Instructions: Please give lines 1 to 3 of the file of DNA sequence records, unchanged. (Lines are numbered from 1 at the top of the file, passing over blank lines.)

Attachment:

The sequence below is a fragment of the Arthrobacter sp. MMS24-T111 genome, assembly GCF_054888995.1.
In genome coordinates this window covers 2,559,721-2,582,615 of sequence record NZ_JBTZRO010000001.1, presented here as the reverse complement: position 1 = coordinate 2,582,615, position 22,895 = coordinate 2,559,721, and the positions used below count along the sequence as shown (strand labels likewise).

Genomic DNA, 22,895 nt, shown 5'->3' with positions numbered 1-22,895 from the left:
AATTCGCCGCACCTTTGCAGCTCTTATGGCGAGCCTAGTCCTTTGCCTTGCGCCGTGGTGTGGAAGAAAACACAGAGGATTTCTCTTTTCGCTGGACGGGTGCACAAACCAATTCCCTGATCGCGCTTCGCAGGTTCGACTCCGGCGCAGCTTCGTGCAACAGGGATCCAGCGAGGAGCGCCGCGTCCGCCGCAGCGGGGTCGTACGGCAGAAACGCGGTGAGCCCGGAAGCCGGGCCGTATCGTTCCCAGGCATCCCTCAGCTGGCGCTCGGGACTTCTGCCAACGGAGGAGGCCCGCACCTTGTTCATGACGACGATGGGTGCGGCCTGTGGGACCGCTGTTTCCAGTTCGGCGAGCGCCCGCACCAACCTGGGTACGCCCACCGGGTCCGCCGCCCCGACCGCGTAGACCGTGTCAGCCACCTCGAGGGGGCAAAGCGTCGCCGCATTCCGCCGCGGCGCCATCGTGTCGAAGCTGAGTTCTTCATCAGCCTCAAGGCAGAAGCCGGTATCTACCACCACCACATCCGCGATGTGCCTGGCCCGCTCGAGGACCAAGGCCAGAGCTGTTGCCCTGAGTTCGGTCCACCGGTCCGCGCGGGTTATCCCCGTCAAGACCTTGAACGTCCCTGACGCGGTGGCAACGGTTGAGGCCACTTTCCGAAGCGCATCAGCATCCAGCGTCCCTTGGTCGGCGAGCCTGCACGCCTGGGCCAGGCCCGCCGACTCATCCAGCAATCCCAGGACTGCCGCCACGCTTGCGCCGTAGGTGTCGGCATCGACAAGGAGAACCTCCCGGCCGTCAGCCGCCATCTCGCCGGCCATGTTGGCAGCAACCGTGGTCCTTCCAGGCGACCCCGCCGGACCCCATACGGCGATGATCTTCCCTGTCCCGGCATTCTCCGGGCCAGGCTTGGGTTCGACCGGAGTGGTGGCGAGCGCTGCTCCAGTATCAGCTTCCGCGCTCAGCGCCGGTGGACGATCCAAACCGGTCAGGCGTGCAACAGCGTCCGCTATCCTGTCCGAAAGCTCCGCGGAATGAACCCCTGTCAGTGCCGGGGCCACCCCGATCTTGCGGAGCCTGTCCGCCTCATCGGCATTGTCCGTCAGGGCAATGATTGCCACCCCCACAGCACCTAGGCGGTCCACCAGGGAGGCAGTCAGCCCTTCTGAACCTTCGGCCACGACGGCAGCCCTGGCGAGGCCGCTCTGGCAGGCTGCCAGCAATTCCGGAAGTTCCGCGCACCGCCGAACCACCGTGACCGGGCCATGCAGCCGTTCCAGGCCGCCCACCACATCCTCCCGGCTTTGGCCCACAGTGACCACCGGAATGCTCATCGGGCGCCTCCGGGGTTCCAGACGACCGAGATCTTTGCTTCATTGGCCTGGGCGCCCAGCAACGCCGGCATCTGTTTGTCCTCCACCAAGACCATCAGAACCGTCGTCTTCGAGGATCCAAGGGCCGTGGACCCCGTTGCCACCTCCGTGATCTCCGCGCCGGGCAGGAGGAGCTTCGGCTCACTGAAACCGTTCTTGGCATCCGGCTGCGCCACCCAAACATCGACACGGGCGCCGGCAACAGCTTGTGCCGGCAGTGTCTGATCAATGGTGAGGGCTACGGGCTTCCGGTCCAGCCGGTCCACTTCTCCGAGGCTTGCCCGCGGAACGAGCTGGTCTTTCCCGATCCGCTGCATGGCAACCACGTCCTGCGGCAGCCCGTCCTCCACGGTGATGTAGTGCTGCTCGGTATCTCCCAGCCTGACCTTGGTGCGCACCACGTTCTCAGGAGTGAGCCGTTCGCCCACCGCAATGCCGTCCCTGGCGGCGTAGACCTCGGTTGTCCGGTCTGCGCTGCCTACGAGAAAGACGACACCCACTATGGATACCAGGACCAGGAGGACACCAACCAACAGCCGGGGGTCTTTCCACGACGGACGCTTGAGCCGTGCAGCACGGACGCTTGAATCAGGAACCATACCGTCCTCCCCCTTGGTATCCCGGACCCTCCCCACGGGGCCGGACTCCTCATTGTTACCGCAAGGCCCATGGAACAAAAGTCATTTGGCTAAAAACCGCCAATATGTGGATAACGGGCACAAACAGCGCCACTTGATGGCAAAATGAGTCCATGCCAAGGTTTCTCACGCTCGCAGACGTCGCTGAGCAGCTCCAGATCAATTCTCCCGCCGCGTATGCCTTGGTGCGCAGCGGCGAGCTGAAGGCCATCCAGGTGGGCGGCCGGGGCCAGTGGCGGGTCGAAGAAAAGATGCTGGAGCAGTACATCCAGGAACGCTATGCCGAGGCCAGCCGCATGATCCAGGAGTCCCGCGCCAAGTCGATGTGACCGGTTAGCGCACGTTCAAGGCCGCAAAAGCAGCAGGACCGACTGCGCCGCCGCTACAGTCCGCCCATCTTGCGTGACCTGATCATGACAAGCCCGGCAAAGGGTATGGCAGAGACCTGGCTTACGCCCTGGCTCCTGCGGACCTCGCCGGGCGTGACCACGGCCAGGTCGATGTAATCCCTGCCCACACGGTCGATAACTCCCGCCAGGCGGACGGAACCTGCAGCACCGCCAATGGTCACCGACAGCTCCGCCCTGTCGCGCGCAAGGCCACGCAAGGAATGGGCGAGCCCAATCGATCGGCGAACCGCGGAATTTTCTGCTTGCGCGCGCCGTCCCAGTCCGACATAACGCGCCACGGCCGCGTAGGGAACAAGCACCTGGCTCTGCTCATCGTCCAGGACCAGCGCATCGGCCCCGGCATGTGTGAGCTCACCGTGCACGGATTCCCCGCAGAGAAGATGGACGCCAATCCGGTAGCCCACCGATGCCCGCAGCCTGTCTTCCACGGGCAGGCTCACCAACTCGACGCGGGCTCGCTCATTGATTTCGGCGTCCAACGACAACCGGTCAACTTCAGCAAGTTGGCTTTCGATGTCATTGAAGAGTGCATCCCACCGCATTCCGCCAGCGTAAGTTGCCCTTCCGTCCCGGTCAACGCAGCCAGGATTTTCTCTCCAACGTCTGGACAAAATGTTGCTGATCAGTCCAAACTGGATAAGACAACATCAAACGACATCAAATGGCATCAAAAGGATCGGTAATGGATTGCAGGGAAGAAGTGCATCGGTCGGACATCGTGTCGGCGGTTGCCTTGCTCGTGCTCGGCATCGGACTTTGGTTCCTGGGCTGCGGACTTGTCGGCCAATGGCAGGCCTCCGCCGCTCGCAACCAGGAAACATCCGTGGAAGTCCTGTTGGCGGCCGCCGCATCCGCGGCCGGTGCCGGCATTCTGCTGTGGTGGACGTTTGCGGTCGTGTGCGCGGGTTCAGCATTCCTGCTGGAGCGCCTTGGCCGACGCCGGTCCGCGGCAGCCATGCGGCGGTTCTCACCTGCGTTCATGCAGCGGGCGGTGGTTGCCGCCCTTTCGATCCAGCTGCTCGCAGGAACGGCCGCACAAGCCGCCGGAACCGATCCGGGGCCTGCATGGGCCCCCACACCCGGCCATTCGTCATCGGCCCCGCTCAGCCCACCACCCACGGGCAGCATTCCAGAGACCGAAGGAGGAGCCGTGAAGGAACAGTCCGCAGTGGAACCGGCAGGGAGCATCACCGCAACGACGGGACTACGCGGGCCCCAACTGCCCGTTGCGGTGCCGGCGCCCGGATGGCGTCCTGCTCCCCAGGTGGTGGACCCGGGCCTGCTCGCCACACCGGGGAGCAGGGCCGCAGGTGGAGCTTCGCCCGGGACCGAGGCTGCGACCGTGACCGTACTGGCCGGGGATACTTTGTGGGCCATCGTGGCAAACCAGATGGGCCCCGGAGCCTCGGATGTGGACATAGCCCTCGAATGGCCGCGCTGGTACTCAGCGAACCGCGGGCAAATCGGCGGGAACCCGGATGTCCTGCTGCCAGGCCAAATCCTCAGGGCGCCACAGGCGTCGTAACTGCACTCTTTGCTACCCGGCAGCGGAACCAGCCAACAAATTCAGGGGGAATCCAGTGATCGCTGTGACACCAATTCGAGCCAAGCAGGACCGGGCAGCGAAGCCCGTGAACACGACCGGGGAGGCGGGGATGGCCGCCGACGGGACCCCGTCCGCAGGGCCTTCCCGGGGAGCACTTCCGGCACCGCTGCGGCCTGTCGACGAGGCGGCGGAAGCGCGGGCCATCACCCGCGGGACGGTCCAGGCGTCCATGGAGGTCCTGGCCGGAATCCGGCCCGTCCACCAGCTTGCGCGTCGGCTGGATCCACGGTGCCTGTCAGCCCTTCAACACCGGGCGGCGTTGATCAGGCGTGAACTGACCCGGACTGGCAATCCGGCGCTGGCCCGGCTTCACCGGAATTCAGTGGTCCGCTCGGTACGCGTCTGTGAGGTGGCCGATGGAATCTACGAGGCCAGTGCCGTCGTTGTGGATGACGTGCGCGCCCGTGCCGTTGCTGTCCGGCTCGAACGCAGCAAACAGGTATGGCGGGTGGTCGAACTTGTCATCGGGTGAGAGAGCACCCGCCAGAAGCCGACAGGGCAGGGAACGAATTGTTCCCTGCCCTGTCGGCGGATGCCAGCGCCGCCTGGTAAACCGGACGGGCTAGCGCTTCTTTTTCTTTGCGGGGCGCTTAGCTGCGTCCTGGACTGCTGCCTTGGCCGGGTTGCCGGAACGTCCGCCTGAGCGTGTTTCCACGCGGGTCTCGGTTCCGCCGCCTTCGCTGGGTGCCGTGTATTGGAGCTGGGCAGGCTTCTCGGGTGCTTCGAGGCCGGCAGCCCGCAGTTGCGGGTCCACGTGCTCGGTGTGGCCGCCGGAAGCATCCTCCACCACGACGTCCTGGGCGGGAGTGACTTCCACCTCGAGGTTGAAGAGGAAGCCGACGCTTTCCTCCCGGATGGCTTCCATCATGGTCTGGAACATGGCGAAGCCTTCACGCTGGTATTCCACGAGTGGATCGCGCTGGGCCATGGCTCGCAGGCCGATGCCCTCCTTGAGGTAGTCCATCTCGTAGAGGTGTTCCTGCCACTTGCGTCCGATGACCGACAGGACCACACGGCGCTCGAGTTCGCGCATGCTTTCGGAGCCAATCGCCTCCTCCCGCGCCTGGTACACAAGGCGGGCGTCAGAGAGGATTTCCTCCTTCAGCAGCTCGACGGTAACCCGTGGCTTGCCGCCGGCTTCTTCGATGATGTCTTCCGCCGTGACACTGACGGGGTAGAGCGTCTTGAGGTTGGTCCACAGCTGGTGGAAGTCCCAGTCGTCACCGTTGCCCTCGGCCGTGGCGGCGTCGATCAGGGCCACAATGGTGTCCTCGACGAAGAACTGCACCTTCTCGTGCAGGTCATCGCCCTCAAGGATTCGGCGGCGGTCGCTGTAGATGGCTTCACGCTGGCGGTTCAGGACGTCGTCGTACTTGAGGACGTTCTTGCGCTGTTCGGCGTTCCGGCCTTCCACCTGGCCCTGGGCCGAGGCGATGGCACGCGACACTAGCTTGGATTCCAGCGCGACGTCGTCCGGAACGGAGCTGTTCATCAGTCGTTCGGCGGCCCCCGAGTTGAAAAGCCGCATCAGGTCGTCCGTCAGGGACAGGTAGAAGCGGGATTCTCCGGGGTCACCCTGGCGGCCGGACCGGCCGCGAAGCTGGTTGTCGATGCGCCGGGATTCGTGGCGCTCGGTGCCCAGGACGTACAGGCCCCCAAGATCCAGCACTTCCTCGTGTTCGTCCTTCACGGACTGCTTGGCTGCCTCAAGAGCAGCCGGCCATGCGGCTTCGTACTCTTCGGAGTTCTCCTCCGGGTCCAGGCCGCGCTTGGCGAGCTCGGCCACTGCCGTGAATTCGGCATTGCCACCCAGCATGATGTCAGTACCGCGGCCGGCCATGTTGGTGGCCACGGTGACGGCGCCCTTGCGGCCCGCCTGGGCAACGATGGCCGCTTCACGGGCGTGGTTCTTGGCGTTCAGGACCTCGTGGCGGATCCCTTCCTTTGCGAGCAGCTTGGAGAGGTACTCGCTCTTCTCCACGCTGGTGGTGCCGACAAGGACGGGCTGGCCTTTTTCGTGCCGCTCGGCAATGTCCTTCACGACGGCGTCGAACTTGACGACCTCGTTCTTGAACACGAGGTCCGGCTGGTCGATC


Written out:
The sequence below is a fragment of the Arthrobacter sp. MMS24-T111 genome, assembly GCF_054888995.1.
In genome coordinates this window covers 2,559,721-2,582,615 of sequence record NZ_JBTZRO010000001.1, presented here as the reverse complement: position 1 = coordinate 2,582,615, position 22,895 = coordinate 2,559,721, and the positions used below count along the sequence as shown (strand labels likewise).

Genomic DNA, 22,895 nt, shown 5'->3' with positions numbered 1-22,895 from the left: